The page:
My Soul to Keep Page 11

“Nah. I had an extra balloon, but I sold it yesterday.” One corner of his mouth twitched twice, and my stomach flipped. The fiend we’d met in the Netherworld had twitched just like that, from withdrawal. “And I huffed the last of mine last night.”

“It comes in a balloon?” Nash frowned and his irises suddenly went still, like he’d flipped the off switch on his emotional gauge.

“Yeah. Black party balloons, like the kind we used to pop in the back of the class to watch Ms. Eddin’s substitute jump. Remember, back in eighth grade?”

Nash nodded absently.

“What friend?” I demanded, my hands both clenched around my Coke. “Who did you sell the other balloon to?” But I knew the answer before Doug even opened his mouth. Because that’s just the kind of luck I had.

Doug picked up his game controller, his hand twitching around the plastic. “Scott Carter.”

My heart dropped into my stomach. I was right. He’d sold his other balloon to my cousin’s boyfriend. And Sophie was cold enough on her own, without exposure to secondhand frost.


“THAT’S JUST GREAT!” I buckled my seat belt as Nash shifted into Reverse. “Doug exposes Emma, then sells half his supply to Scott, who’s just going to turn around and drag Sophie into the whole mess. It’s an epidemic. How are we supposed to stop an epidemic?”

“It’s not an epidemic.” Nash twisted in his seat to check behind us while he backed down the driveway. “It’s two guys who have no idea what they’re into.” The car rocked as the tires dropped from the brick driveway onto the smoother surface of the road, then Nash settled into his seat facing forward.

“And I really don’t think they could expose Emma or Sophie to secondhand Demon’s Breath. Or would that actually be thirdhand?” He tried on a halfhearted grin to go with his joke, but couldn’t pull it off.

“But you don’t actually know that, right? You can’t know for sure that they haven’t been exposed.”

“No, but I don’t think—”

“Why are you trying to brush this off? This isn’t like having a drink at a party or lighting up behind the shop building. We’re talking about humans inhaling the toxic life force sucked out of a demon from another world.” Quite possibly the weirdest sentence I’d ever said aloud… “And according to your mom, if they survive addiction—and that’s a big if—their scrambled brains’ll make Ozzy Osbourne look rational and coherent.”

And as far as I was concerned, insanity—including the risk of being locked up in some mental ward—was worse than death, which would simply put an end to the terminal drama and angst of human existence. Unless you were stupid enough to sell your immortal soul like Addy had…

Nash’s silence drew my gaze, and I found him staring at me, rather than at the road. “You asked my mother about Demon’s Breath?” His voice held a hard quality I’d rarely heard from him before, like his words formed the bricks in a wall I was destined to crash into.

“In reference to Regan.” I rubbed my palms over the denim covering my legs. “I didn’t mention Doug or Emma.” At least, not in the same sentence as Demon’s Breath. “I’m not stupid, Nash.”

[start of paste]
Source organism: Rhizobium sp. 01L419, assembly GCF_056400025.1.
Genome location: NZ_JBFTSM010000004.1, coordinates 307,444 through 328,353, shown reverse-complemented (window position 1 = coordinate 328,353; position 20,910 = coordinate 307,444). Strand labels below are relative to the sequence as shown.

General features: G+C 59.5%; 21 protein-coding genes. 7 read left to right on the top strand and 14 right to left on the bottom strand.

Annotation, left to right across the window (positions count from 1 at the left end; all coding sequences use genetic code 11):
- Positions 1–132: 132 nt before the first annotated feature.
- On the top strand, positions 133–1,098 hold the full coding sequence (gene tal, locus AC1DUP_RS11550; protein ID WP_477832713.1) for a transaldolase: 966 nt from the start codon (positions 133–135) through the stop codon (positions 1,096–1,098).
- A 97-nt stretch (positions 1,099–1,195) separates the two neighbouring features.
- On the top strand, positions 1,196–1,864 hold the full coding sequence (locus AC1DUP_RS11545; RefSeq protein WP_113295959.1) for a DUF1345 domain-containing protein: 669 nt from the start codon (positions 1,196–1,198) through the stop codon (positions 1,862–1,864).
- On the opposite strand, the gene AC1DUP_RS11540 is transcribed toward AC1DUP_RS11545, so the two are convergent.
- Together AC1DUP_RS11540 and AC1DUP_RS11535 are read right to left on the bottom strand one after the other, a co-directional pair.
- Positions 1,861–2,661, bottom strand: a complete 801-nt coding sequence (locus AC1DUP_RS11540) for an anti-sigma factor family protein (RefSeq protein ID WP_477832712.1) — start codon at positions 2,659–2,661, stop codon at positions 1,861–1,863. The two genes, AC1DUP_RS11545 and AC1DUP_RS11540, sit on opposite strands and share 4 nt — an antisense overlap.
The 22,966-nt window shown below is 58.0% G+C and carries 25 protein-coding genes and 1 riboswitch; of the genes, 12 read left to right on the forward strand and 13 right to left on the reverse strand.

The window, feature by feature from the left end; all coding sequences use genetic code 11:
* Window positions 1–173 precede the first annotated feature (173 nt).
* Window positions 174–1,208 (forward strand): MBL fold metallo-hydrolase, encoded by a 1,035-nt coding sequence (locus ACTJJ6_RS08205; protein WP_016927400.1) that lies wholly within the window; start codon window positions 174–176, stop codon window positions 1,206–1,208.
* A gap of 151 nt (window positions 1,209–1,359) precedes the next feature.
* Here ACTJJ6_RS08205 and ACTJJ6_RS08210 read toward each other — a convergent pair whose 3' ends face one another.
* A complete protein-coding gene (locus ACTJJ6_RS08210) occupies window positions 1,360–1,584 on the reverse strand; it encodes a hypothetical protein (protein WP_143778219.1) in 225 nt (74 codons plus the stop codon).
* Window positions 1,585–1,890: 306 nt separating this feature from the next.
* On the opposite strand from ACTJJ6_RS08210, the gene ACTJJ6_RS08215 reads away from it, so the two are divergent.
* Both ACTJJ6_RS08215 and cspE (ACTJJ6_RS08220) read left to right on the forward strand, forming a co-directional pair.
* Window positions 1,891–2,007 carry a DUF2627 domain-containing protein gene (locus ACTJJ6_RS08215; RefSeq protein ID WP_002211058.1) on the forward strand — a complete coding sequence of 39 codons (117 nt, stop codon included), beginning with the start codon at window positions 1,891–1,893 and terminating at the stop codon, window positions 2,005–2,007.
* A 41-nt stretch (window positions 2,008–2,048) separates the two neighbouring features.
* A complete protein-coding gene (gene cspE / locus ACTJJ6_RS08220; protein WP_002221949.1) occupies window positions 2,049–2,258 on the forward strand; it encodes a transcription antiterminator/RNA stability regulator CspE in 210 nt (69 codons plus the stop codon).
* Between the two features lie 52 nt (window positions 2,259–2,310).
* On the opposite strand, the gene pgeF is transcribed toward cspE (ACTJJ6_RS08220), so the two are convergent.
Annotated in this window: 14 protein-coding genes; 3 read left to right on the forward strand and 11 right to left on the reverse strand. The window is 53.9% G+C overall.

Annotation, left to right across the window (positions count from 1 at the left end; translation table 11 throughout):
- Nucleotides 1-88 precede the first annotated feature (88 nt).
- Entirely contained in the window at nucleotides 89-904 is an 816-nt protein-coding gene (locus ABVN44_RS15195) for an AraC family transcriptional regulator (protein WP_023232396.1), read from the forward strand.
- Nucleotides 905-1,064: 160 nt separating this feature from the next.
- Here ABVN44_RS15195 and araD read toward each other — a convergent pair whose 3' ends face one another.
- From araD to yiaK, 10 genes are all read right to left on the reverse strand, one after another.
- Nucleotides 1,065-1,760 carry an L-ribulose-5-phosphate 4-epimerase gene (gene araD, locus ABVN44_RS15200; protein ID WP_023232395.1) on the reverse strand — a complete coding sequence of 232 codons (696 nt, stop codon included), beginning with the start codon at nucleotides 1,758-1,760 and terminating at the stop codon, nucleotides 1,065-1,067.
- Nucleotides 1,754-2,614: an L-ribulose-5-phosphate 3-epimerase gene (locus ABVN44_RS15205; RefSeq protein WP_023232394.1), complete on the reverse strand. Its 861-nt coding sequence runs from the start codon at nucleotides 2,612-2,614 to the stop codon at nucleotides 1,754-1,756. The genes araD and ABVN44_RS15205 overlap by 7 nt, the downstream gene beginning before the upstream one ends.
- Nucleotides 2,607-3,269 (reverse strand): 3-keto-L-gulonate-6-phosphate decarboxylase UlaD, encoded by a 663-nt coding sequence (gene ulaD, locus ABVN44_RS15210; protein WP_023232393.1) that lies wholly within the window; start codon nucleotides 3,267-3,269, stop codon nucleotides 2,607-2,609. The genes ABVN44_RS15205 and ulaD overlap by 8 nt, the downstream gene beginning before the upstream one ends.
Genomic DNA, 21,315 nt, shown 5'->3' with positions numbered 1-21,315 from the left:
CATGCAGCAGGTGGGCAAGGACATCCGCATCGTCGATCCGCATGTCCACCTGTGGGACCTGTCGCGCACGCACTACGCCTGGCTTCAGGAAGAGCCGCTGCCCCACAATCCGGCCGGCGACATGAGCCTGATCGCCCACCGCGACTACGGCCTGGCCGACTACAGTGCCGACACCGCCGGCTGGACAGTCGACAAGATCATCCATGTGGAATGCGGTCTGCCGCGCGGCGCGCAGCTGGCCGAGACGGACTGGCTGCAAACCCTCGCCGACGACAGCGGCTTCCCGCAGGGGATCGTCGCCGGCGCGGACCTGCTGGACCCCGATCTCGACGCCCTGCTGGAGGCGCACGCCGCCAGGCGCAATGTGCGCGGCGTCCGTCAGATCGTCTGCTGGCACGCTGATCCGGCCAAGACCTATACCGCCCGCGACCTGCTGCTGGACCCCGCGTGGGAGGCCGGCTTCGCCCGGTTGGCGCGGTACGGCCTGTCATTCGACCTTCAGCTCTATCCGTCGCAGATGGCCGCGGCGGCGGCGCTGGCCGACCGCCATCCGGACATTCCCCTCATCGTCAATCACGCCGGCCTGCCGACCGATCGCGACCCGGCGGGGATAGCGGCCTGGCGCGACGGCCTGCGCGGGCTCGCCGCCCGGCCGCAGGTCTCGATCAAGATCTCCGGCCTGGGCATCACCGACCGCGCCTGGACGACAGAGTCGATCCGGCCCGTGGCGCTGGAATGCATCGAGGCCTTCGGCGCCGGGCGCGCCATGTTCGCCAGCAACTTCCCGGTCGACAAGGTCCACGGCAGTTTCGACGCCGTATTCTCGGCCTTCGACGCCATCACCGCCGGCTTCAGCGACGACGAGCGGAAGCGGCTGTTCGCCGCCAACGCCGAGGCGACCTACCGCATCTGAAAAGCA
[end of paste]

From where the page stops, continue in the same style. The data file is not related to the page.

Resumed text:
“Neither is she!” His palm slammed into the steering wheel and I jumped, then a sharp jolt of anger skittered up my spine.

“She knows. You ran your mouth off, and now she knows everything. Great, Kaylee. Thanks.”

“She doesn’t know. What is wrong with you?” I demanded, fighting to keep from shouting.

“Even if she doesn’t know yet, if this gets as bad as you seem to think it will, she’s going to figure out why you were asking, and then we’re both going to be in serious trouble, Kaylee!”

I rolled my eyes. “If this gets as bad as I know it will, having your mother mad at us will be the least of our problems.” I paused, waiting until my point had a chance to sink in, and when his grip on the wheel eased, I continued, trying to ignore his clenched jaw and tense posture. “We need to know if Scott’s tried it yet.” Thus, whether Sophie was in any potential danger. “And we have to get that balloon away from him, then figure out where this Everett guy is getting his supply.”

Nash exhaled heavily and answered without looking at me. “Yeah. You’re right.” But he didn’t seem very happy about it.

The rest of the ride was quiet and uncomfortable. I was mad at him for getting mad at me, and I didn’t know how to deal with any of that. We’d never had a real fight before.

So we rode in silence and I got lost in my own head, trying to figure out how Demon’s Breath had gotten into the human world in the first place, and how best to wrestle it from the privileged, demanding hands of the Eastlake football team without turning both of us into social rejects.

I didn’t even realize I’d fallen asleep until I woke up in the Cinemark parking lot with my face against the cold passenger’s side window. Confused, I blinked and sat up to find Nash watching me, frowning, his hands clenched around the wheel again.

“You okay?” He looked upset, but made no move to reach for me across the center console.

“Yeah.” I stomped on the floorboard, trying to ease the tingling in my left foot, which hadn’t woken up along with the rest of my body. “Just worried about this whole frost mess.” I glanced at the dashboard clock, surprised to see that my shift started in ten minutes. “And tired, I guess.”

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